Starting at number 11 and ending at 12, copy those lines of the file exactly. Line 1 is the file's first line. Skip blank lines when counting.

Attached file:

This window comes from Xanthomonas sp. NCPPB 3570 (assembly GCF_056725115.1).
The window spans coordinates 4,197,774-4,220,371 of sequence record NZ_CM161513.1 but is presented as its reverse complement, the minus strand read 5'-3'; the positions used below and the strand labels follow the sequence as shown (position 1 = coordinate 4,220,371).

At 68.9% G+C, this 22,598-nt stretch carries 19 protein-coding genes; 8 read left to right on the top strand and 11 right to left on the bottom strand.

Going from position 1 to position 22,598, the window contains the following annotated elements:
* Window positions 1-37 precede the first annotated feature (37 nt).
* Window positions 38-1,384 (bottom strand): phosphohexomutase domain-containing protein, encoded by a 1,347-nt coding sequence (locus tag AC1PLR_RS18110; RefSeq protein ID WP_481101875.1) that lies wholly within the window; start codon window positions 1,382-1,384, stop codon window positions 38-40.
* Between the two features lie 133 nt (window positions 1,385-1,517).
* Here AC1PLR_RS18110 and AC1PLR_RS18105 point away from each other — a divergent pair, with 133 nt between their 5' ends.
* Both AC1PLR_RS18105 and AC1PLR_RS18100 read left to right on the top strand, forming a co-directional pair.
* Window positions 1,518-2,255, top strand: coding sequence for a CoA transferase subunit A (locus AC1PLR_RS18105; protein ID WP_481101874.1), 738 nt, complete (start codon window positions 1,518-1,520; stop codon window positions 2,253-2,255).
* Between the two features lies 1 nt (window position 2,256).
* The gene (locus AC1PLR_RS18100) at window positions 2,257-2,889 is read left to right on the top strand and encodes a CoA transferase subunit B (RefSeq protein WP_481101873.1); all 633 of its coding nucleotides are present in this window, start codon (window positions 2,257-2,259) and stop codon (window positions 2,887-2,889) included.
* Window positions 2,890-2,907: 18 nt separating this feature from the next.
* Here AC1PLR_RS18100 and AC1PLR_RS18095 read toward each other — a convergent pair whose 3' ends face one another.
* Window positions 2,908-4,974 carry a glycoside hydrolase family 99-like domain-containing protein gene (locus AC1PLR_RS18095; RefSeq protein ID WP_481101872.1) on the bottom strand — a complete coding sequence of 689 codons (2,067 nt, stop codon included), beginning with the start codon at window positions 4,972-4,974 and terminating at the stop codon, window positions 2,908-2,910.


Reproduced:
* Between the two features lies 1 nt (window position 2,256).
* The gene (locus AC1PLR_RS18100) at window positions 2,257-2,889 is read left to right on the top strand and encodes a CoA transferase subunit B (RefSeq protein WP_481101873.1); all 633 of its coding nucleotides are present in this window, start codon (window positions 2,257-2,259) and stop codon (window positions 2,887-2,889) included.